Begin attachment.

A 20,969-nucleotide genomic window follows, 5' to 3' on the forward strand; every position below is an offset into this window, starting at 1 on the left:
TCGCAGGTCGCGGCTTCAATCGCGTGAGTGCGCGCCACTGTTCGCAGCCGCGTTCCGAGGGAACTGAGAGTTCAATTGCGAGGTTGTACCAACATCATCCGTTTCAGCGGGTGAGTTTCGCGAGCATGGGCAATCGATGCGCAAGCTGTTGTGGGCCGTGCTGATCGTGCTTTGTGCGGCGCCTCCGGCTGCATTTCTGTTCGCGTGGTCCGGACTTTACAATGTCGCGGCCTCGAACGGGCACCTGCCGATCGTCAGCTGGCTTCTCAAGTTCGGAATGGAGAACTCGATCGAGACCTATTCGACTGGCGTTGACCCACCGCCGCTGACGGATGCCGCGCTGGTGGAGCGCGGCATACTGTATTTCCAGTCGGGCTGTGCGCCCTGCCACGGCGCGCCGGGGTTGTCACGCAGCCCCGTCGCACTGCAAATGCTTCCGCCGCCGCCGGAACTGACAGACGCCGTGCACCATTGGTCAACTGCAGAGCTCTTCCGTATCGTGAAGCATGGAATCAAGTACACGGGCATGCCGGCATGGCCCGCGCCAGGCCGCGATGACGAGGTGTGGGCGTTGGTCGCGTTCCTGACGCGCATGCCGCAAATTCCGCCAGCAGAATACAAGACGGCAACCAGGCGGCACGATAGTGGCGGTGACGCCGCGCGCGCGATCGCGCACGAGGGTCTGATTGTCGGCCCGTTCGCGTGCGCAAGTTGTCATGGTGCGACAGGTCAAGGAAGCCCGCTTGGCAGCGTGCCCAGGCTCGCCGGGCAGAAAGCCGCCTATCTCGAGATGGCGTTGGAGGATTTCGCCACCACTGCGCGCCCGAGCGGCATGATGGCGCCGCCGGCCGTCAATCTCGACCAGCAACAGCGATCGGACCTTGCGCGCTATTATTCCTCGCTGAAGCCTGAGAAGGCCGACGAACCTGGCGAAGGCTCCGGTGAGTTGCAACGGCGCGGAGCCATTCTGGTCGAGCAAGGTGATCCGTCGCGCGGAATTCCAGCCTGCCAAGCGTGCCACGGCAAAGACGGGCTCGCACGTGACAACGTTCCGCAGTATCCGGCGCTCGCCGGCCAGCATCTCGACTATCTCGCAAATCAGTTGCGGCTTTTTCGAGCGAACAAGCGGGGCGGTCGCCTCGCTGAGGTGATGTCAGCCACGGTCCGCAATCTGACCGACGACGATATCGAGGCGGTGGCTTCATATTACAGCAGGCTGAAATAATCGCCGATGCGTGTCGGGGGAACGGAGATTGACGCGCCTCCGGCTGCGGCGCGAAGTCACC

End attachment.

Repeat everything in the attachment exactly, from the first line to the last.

A 20,969-nucleotide genomic window follows, 5' to 3' on the forward strand; every position below is an offset into this window, starting at 1 on the left:
TCGCAGGTCGCGGCTTCAATCGCGTGAGTGCGCGCCACTGTTCGCAGCCGCGTTCCGAGGGAACTGAGAGTTCAATTGCGAGGTTGTACCAACATCATCCGTTTCAGCGGGTGAGTTTCGCGAGCATGGGCAATCGATGCGCAAGCTGTTGTGGGCCGTGCTGATCGTGCTTTGTGCGGCGCCTCCGGCTGCATTTCTGTTCGCGTGGTCCGGACTTTACAATGTCGCGGCCTCGAACGGGCACCTGCCGATCGTCAGCTGGCTTCTCAAGTTCGGAATGGAGAACTCGATCGAGACCTATTCGACTGGCGTTGACCCACCGCCGCTGACGGATGCCGCGCTGGTGGAGCGCGGCATACTGTATTTCCAGTCGGGCTGTGCGCCCTGCCACGGCGCGCCGGGGTTGTCACGCAGCCCCGTCGCACTGCAAATGCTTCCGCCGCCGCCGGAACTGACAGACGCCGTGCACCATTGGTCAACTGCAGAGCTCTTCCGTATCGTGAAGCATGGAATCAAGTACACGGGCATGCCGGCATGGCCCGCGCCAGGCCGCGATGACGAGGTGTGGGCGTTGGTCGCGTTCCTGACGCGCATGCCGCAAATTCCGCCAGCAGAATACAAGACGGCAACCAGGCGGCACGATAGTGGCGGTGACGCCGCGCGCGCGATCGCGCACGAGGGTCTGATTGTCGGCCCGTTCGCGTGCGCAAGTTGTCATGGTGCGACAGGTCAAGGAAGCCCGCTTGGCAGCGTGCCCAGGCTCGCCGGGCAGAAAGCCGCCTATCTCGAGATGGCGTTGGAGGATTTCGCCACCACTGCGCGCCCGAGCGGCATGATGGCGCCGCCGGCCGTCAATCTCGACCAGCAACAGCGATCGGACCTTGCGCGCTATTATTCCTCGCTGAAGCCTGAGAAGGCCGACGAACCTGGCGAAGGCTCCGGTGAGTTGCAACGGCGCGGAGCCATTCTGGTCGAGCAAGGTGATCCGTCGCGCGGAATTCCAGCCTGCCAAGCGTGCCACGGCAAAGACGGGCTCGCACGTGACAACGTTCCGCAGTATCCGGCGCTCGCCGGCCAGCATCTCGACTATCTCGCAAATCAGTTGCGGCTTTTTCGAGCGAACAAGCGGGGCGGTCGCCTCGCTGAGGTGATGTCAGCCACGGTCCGCAATCTGACCGACGACGATATCGAGGCGGTGGCTTCATATTACAGCAGGCTGAAATAATCGCCGATGCGTGTCGGGGGAACGGAGATTGACGCGCCTCCGGCTGCGGCGCGAAGTCACC